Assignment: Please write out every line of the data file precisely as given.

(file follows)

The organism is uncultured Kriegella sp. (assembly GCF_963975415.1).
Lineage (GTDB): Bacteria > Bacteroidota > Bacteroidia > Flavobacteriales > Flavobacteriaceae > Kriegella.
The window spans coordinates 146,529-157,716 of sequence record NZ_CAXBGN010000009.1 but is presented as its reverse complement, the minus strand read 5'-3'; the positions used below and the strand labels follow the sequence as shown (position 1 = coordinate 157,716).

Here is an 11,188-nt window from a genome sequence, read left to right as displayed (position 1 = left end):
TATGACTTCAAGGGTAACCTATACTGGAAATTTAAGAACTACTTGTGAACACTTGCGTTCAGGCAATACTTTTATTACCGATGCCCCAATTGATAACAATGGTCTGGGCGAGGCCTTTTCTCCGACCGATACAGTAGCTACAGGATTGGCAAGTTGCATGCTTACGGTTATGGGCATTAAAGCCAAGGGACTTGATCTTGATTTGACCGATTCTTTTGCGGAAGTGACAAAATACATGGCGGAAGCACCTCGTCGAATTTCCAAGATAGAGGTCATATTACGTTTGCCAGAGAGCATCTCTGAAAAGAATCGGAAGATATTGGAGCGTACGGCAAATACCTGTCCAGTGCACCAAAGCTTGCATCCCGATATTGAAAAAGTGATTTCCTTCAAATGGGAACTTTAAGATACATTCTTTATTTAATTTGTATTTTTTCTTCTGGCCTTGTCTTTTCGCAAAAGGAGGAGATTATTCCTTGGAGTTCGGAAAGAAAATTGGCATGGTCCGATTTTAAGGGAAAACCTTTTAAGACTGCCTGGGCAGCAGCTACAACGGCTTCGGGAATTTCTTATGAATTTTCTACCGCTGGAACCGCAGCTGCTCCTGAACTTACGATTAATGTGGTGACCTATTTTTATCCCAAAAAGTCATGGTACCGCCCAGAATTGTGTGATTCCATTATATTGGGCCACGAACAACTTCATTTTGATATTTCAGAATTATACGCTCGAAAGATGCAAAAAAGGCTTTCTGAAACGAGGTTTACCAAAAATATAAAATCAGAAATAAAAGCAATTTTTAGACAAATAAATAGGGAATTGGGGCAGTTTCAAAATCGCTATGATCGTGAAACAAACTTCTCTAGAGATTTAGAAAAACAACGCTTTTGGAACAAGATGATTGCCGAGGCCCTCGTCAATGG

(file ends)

The organism is uncultured Kriegella sp. (assembly GCF_963975415.1).
Lineage (GTDB): Bacteria > Bacteroidota > Bacteroidia > Flavobacteriales > Flavobacteriaceae > Kriegella.
The window spans coordinates 146,529-157,716 of sequence record NZ_CAXBGN010000009.1 but is presented as its reverse complement, the minus strand read 5'-3'; the positions used below and the strand labels follow the sequence as shown (position 1 = coordinate 157,716).

Here is an 11,188-nt window from a genome sequence, read left to right as displayed (position 1 = left end):
TATGACTTCAAGGGTAACCTATACTGGAAATTTAAGAACTACTTGTGAACACTTGCGTTCAGGCAATACTTTTATTACCGATGCCCCAATTGATAACAATGGTCTGGGCGAGGCCTTTTCTCCGACCGATACAGTAGCTACAGGATTGGCAAGTTGCATGCTTACGGTTATGGGCATTAAAGCCAAGGGACTTGATCTTGATTTGACCGATTCTTTTGCGGAAGTGACAAAATACATGGCGGAAGCACCTCGTCGAATTTCCAAGATAGAGGTCATATTACGTTTGCCAGAGAGCATCTCTGAAAAGAATCGGAAGATATTGGAGCGTACGGCAAATACCTGTCCAGTGCACCAAAGCTTGCATCCCGATATTGAAAAAGTGATTTCCTTCAAATGGGAACTTTAAGATACATTCTTTATTTAATTTGTATTTTTTCTTCTGGCCTTGTCTTTTCGCAAAAGGAGGAGATTATTCCTTGGAGTTCGGAAAGAAAATTGGCATGGTCCGATTTTAAGGGAAAACCTTTTAAGACTGCCTGGGCAGCAGCTACAACGGCTTCGGGAATTTCTTATGAATTTTCTACCGCTGGAACCGCAGCTGCTCCTGAACTTACGATTAATGTGGTGACCTATTTTTATCCCAAAAAGTCATGGTACCGCCCAGAATTGTGTGATTCCATTATATTGGGCCACGAACAACTTCATTTTGATATTTCAGAATTATACGCTCGAAAGATGCAAAAAAGGCTTTCTGAAACGAGGTTTACCAAAAATATAAAATCAGAAATAAAAGCAATTTTTAGACAAATAAATAGGGAATTGGGGCAGTTTCAAAATCGCTATGATCGTGAAACAAACTTCTCTAGAGATTTAGAAAAACAACGCTTTTGGAACAAGATGATTGCCGAGGCCCTCGTCAATGG